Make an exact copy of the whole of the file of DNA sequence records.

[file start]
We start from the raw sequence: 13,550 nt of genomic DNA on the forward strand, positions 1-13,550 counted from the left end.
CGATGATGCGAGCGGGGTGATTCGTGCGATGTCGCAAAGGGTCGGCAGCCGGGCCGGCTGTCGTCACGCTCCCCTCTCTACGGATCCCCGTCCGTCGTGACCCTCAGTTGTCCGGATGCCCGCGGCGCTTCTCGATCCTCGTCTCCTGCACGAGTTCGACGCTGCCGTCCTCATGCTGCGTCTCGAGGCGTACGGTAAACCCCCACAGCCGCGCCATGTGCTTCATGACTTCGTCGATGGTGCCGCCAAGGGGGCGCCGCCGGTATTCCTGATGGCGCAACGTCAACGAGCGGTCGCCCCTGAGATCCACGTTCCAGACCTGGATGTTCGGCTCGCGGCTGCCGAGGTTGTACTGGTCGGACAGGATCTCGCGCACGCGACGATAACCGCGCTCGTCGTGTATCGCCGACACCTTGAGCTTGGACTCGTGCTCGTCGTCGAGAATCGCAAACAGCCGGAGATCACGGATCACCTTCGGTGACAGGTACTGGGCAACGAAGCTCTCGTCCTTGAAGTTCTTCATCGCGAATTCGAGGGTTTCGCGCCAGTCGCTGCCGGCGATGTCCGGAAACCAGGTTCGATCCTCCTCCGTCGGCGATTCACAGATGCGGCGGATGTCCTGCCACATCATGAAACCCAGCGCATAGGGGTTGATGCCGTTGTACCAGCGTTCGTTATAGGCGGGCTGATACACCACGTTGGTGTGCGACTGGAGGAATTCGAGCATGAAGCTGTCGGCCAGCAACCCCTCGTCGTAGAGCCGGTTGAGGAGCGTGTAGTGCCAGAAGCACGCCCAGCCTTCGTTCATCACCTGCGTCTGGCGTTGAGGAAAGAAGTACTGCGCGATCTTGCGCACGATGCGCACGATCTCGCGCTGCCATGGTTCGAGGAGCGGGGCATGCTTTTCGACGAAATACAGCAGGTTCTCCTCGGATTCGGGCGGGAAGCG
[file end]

We start from the raw sequence: 13,550 nt of genomic DNA on the forward strand, positions 1-13,550 counted from the left end.
CGATGATGCGAGCGGGGTGATTCGTGCGATGTCGCAAAGGGTCGGCAGCCGGGCCGGCTGTCGTCACGCTCCCCTCTCTACGGATCCCCGTCCGTCGTGACCCTCAGTTGTCCGGATGCCCGCGGCGCTTCTCGATCCTCGTCTCCTGCACGAGTTCGACGCTGCCGTCCTCATGCTGCGTCTCGAGGCGTACGGTAAACCCCCACAGCCGCGCCATGTGCTTCATGACTTCGTCGATGGTGCCGCCAAGGGGGCGCCGCCGGTATTCCTGATGGCGCAACGTCAACGAGCGGTCGCCCCTGAGATCCACGTTCCAGACCTGGATGTTCGGCTCGCGGCTGCCGAGGTTGTACTGGTCGGACAGGATCTCGCGCACGCGACGATAACCGCGCTCGTCGTGTATCGCCGACACCTTGAGCTTGGACTCGTGCTCGTCGTCGAGAATCGCAAACAGCCGGAGATCACGGATCACCTTCGGTGACAGGTACTGGGCAACGAAGCTCTCGTCCTTGAAGTTCTTCATCGCGAATTCGAGGGTTTCGCGCCAGTCGCTGCCGGCGATGTCCGGAAACCAGGTTCGATCCTCCTCCGTCGGCGATTCACAGATGCGGCGGATGTCCTGCCACATCATGAAACCCAGCGCATAGGGGTTGATGCCGTTGTACCAGCGTTCGTTATAGGCGGGCTGATACACCACGTTGGTGTGCGACTGGAGGAATTCGAGCATGAAGCTGTCGGCCAGCAACCCCTCGTCGTAGAGCCGGTTGAGGAGCGTGTAGTGCCAGAAGCACGCCCAGCCTTCGTTCATCACCTGCGTCTGGCGTTGAGGAAAGAAGTACTGCGCGATCTTGCGCACGATGCGCACGATCTCGCGCTGCCATGGTTCGAGGAGCGGGGCATGCTTTTCGACGAAATACAGCAGGTTCTCCTCGGATTCGGGCGGGAAGCG